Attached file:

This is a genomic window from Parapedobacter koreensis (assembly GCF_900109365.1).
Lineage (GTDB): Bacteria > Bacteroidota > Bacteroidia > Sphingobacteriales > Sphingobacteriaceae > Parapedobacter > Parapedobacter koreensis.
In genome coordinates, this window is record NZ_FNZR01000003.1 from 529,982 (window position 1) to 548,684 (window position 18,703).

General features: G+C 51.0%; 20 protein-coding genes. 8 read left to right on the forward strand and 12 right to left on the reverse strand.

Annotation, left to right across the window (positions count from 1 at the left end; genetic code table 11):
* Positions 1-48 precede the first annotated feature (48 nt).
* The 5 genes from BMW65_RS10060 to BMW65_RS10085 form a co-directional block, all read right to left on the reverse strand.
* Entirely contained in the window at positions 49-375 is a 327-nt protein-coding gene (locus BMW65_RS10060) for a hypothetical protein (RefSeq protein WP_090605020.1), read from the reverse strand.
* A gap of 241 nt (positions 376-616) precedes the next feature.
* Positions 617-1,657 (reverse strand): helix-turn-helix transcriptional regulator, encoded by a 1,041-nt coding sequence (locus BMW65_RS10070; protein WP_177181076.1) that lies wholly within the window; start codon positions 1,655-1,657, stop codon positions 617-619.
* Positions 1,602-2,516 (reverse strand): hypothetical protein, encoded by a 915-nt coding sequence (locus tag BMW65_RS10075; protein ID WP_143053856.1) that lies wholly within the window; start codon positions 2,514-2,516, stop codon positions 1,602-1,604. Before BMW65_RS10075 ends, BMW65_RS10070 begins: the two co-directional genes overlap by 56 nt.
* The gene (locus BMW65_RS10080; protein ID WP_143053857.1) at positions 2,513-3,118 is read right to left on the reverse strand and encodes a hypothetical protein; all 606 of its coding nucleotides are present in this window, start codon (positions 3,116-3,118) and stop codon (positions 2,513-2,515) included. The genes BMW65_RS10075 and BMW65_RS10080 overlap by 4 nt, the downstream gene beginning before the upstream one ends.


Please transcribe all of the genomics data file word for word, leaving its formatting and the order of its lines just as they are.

This is a genomic window from Parapedobacter koreensis (assembly GCF_900109365.1).
Lineage (GTDB): Bacteria > Bacteroidota > Bacteroidia > Sphingobacteriales > Sphingobacteriaceae > Parapedobacter > Parapedobacter koreensis.
In genome coordinates, this window is record NZ_FNZR01000003.1 from 529,982 (window position 1) to 548,684 (window position 18,703).

General features: G+C 51.0%; 20 protein-coding genes. 8 read left to right on the forward strand and 12 right to left on the reverse strand.

Annotation, left to right across the window (positions count from 1 at the left end; genetic code table 11):
* Positions 1-48 precede the first annotated feature (48 nt).
* The 5 genes from BMW65_RS10060 to BMW65_RS10085 form a co-directional block, all read right to left on the reverse strand.
* Entirely contained in the window at positions 49-375 is a 327-nt protein-coding gene (locus BMW65_RS10060) for a hypothetical protein (RefSeq protein WP_090605020.1), read from the reverse strand.
* A gap of 241 nt (positions 376-616) precedes the next feature.
* Positions 617-1,657 (reverse strand): helix-turn-helix transcriptional regulator, encoded by a 1,041-nt coding sequence (locus BMW65_RS10070; protein WP_177181076.1) that lies wholly within the window; start codon positions 1,655-1,657, stop codon positions 617-619.
* Positions 1,602-2,516 (reverse strand): hypothetical protein, encoded by a 915-nt coding sequence (locus tag BMW65_RS10075; protein ID WP_143053856.1) that lies wholly within the window; start codon positions 2,514-2,516, stop codon positions 1,602-1,604. Before BMW65_RS10075 ends, BMW65_RS10070 begins: the two co-directional genes overlap by 56 nt.
* The gene (locus BMW65_RS10080; protein ID WP_143053857.1) at positions 2,513-3,118 is read right to left on the reverse strand and encodes a hypothetical protein; all 606 of its coding nucleotides are present in this window, start codon (positions 3,116-3,118) and stop codon (positions 2,513-2,515) included. The genes BMW65_RS10075 and BMW65_RS10080 overlap by 4 nt, the downstream gene beginning before the upstream one ends.